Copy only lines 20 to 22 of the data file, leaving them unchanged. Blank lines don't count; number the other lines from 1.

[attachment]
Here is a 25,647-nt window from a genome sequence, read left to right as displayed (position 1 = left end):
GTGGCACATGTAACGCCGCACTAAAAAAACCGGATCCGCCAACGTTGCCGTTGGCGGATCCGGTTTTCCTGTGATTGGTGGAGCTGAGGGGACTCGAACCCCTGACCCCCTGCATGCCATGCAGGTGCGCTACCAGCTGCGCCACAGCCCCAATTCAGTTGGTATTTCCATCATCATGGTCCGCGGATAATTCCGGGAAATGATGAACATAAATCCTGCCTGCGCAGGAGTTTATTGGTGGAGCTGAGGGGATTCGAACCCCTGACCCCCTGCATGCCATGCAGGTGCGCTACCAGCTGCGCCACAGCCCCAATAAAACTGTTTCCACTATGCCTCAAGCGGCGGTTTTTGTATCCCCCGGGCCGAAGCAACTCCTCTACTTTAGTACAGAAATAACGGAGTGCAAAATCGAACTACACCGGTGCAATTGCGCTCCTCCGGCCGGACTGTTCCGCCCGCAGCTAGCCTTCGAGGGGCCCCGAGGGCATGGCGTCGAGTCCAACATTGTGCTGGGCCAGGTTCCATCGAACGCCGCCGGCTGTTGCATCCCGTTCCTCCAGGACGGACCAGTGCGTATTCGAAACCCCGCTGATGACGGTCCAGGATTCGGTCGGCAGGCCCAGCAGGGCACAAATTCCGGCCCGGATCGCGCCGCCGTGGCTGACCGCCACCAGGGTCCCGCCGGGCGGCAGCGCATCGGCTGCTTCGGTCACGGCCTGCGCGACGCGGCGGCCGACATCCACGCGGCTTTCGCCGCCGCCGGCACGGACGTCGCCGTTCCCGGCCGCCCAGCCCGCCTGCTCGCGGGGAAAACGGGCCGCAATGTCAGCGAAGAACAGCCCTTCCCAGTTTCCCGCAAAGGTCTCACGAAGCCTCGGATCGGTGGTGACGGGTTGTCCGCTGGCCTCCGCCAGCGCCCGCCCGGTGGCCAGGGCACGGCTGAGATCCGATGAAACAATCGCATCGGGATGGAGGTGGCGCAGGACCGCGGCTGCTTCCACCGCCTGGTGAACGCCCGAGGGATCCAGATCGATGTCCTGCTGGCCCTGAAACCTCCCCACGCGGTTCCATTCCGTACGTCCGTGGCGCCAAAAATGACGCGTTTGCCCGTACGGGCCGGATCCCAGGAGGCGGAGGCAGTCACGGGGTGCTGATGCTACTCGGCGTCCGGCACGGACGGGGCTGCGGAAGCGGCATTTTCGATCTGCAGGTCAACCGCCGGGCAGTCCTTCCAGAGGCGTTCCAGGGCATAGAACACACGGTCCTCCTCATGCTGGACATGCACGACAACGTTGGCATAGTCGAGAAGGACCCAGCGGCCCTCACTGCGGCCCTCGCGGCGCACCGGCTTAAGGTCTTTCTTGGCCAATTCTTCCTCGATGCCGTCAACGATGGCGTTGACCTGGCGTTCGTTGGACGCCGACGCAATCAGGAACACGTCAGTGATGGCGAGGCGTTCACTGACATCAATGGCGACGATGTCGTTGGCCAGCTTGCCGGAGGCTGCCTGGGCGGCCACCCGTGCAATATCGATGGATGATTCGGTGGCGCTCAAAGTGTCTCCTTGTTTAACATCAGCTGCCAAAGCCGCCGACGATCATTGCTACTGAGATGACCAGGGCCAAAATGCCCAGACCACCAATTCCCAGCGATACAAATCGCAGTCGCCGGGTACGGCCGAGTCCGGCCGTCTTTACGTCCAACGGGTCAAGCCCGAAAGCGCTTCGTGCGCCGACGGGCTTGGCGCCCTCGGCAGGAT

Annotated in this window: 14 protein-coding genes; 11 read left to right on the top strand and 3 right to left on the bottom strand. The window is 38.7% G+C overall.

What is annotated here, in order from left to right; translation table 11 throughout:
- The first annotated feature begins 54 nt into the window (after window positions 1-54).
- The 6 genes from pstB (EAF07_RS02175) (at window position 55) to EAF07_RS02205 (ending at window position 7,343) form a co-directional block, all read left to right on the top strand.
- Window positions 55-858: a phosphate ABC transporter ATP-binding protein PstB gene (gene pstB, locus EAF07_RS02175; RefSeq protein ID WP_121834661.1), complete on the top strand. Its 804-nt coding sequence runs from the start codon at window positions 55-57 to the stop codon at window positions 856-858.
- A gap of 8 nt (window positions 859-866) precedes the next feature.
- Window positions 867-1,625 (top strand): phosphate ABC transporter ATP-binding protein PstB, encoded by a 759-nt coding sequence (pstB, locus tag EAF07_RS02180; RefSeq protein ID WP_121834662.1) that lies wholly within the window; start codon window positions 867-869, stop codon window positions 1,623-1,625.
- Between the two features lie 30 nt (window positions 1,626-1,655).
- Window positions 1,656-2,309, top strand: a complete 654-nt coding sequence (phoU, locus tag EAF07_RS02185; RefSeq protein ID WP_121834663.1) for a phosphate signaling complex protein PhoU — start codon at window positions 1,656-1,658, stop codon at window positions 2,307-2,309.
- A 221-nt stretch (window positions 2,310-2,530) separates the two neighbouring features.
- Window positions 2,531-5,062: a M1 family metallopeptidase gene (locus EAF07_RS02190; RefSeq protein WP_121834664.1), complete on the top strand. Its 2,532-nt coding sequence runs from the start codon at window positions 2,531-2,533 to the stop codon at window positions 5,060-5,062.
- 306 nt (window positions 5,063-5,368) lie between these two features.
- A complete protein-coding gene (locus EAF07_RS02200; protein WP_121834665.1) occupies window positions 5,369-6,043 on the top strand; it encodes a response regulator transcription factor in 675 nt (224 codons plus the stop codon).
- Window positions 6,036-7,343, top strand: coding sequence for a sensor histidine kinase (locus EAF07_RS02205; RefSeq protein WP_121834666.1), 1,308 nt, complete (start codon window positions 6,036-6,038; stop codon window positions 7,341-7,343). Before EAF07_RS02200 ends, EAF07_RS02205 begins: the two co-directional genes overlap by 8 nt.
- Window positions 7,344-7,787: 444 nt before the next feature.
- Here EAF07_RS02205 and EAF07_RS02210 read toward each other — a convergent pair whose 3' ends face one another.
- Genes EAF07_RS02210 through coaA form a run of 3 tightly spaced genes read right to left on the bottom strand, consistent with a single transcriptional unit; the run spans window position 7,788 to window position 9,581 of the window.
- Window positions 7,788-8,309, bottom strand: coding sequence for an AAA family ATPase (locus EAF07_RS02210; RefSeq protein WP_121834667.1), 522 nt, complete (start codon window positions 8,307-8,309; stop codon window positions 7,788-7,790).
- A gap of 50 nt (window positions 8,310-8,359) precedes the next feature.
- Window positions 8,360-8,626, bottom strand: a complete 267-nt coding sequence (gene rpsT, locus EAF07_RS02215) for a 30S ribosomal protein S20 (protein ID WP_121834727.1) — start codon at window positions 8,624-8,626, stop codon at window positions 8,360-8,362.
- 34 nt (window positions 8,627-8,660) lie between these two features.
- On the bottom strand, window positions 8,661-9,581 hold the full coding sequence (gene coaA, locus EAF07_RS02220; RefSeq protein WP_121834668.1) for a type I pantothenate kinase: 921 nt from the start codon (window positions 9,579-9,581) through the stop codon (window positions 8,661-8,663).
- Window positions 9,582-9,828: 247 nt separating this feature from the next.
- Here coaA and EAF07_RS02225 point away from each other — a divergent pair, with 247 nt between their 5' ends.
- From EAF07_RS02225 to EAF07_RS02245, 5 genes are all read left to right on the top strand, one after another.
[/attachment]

- Window positions 7,788-8,309, bottom strand: coding sequence for an AAA family ATPase (locus EAF07_RS02210; RefSeq protein WP_121834667.1), 522 nt, complete (start codon window positions 8,307-8,309; stop codon window positions 7,788-7,790).
- A gap of 50 nt (window positions 8,310-8,359) precedes the next feature.
- Window positions 8,360-8,626, bottom strand: a complete 267-nt coding sequence (gene rpsT, locus EAF07_RS02215) for a 30S ribosomal protein S20 (protein ID WP_121834727.1) — start codon at window positions 8,624-8,626, stop codon at window positions 8,360-8,362.